Wilder's Holmes is precursor to Nicolas Meyer's as presented in Herbert Ross' film "The Seven Percent Solution". I don't want to reveal the plot here because it would spoil it for fans except to say this highlights one of Holmes' few failures which makes it all the more interesting to me.

Kino Blu-Ray: The recent (8/14) Kino BD looks marginally better in terms of detail but the transfer features a different and inferior source that is poorly cleaned up with dirt, debris and white speckles that mar the transfer. Although a bit darker than the DVD (which improves the film in the day for night sequences). Colors are inconsistent--badly faded one moment and then bold the next (towards the end). While the soft look of the film is often intentional , using this source the presentation looks even worse hurting the look of the film.

The best that can be said for the audio is that is relatively clear but it has no depth whatsoever here.

The special features have largely been ported over from the superior DVD edition.
Read more ›
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72 of 83 people found the following review helpful By Deborah MacGillivray HALL OF FAMEVINE VOICE on December 21, 2003
Format: DVD Verified Purchase
This film is a cult classic and well deserving of that status. It's one of my favourite films and for YEARS we were promised the excised footage would be replaced and we could finally see this marvellous film in the form Billy Wilder meant it to be. Well, I am sure like all fans of the film, we waited with hope that NOW they would include all these scenes. And while the film transfer is great and I was sad to see there is NO footage to speak of to be added. There are snippets of film of other adventures, stills flashed over a poor soundtrack, but according to MGM there is no extra scenes, they have been lost.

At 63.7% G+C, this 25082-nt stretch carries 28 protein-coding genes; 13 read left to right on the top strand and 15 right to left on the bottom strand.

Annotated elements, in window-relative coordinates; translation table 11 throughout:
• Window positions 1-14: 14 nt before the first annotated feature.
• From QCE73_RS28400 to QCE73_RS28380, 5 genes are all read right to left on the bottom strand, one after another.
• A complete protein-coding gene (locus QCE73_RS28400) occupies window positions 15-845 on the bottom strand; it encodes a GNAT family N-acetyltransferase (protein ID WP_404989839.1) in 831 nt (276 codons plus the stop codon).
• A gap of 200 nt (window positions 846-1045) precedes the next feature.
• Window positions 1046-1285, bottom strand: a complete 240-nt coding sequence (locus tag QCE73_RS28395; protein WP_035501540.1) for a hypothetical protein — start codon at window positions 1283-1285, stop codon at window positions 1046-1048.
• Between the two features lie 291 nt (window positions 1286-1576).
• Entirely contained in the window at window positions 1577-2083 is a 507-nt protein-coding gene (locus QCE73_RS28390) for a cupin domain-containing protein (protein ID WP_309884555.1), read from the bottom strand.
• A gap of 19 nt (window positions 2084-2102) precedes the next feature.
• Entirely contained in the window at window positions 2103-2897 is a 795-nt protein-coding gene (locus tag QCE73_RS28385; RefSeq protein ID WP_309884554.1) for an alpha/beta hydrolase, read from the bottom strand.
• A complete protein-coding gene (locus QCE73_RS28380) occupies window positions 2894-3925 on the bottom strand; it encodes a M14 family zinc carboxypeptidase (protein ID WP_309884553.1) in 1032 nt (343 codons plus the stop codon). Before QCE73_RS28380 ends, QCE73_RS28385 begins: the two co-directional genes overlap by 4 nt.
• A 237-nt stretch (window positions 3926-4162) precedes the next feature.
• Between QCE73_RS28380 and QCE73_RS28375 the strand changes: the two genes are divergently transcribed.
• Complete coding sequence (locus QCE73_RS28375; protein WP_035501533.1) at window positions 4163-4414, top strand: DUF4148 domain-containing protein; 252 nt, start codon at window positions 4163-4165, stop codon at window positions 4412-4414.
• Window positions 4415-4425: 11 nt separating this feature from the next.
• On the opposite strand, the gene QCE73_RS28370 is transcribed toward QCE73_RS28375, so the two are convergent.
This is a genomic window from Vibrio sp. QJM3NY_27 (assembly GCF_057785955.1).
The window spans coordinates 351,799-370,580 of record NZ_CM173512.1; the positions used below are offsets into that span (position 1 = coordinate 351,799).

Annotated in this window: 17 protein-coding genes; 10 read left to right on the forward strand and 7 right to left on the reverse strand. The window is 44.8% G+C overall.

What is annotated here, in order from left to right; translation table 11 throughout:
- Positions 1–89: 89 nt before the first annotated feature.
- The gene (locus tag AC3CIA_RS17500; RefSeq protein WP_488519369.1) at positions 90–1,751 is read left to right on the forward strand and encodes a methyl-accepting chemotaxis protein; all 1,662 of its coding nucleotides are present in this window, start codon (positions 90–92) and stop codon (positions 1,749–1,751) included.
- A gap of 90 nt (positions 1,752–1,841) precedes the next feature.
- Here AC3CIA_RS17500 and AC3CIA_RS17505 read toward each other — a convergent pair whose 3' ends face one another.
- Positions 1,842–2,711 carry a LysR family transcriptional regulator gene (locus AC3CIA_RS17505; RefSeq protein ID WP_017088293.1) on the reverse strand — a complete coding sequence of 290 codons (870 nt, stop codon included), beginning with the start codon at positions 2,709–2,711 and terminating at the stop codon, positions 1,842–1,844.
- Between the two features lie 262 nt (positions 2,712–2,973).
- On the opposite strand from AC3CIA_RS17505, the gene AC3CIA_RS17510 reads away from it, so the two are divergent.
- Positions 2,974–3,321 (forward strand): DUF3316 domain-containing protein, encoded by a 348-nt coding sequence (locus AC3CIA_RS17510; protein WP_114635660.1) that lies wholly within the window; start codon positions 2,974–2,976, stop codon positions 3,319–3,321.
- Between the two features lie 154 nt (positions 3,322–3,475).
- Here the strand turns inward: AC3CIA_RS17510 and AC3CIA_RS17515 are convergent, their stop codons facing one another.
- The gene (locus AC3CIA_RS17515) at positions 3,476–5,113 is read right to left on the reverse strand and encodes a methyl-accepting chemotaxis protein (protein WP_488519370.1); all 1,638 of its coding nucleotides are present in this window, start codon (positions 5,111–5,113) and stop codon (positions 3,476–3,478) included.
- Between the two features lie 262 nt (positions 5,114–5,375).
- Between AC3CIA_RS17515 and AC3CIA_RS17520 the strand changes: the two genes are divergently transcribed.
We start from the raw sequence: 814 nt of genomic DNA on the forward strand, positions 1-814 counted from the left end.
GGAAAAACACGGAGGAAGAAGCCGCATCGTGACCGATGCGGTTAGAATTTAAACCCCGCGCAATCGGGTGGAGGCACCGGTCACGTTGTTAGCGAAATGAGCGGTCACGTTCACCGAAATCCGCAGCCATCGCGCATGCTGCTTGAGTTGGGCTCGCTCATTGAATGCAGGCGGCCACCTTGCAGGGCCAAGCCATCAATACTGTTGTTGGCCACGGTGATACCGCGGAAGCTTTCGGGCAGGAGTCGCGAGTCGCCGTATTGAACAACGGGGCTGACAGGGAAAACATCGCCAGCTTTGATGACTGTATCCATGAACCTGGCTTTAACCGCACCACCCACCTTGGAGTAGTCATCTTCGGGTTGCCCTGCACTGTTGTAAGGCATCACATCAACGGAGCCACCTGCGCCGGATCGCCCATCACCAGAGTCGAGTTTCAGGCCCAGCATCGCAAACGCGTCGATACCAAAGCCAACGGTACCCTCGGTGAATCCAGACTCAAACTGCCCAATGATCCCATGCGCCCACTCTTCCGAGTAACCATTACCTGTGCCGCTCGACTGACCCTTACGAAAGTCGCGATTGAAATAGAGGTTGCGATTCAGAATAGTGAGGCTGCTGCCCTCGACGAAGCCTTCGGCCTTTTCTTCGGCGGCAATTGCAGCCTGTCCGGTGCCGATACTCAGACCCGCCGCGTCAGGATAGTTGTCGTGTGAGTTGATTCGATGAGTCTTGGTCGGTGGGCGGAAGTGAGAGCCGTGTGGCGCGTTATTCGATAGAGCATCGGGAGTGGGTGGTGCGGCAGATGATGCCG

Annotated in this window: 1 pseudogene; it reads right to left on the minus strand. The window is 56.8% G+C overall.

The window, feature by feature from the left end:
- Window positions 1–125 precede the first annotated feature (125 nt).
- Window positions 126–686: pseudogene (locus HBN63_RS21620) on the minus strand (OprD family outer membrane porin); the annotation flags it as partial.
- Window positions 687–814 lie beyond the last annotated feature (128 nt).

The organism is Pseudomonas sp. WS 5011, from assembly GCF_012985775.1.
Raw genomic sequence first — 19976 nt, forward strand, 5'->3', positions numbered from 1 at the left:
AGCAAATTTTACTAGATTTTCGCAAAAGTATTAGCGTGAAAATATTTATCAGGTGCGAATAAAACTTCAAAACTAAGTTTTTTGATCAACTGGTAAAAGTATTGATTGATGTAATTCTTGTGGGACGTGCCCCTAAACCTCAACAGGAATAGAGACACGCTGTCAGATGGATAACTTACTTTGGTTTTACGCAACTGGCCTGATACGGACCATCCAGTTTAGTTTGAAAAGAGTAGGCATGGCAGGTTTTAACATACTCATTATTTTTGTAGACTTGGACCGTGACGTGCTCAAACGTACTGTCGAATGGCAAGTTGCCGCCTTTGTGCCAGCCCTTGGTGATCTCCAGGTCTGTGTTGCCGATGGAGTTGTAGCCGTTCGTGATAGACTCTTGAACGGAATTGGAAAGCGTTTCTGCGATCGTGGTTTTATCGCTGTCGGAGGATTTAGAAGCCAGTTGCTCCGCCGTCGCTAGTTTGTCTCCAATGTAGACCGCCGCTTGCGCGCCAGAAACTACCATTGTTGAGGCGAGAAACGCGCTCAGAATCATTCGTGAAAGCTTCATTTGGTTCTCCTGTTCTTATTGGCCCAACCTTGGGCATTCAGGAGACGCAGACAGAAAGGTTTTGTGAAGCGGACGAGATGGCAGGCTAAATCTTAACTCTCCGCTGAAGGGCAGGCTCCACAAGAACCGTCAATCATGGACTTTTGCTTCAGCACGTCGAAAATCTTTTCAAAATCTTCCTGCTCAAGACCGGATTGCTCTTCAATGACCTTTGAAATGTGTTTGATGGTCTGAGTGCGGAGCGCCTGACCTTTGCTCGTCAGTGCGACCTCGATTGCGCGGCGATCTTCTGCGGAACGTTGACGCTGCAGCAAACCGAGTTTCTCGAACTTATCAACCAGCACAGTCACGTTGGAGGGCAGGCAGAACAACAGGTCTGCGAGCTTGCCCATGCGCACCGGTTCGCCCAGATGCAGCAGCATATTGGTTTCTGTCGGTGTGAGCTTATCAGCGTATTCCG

WHAT A DISAPPOINTMENT!
The film is still a must for Billy Wilder, Robert Stephens, Chris Lee or Sherlock Holmes Fans. But just do not expect all the lost footage to be restored.
It is a very very funny look at Holmes, a more human look perhaps. This is a mirthful look at the adventures of Sherlock Holmes, lovingly portrayed with a twinkle in his eye by the late great Sir Robert Stephens. The adventures are fun (the ones we see) but mainly centre around a woman's missing husband. Toss in several hundred canaries, the Loch Ness Monster, missing midgets - the Tumbling Pickaloes to be precise - the mysterious red runner, Queen Victoria, some Trappist monks, an ageing ballerina that does not 'look 39' - that is because she is 49!! -who wants Holmes to father her child and an amnesiac damsel in distress that temps Holmes, all done with the best British wit and droll sense of humour...and you have a mix that cannot miss.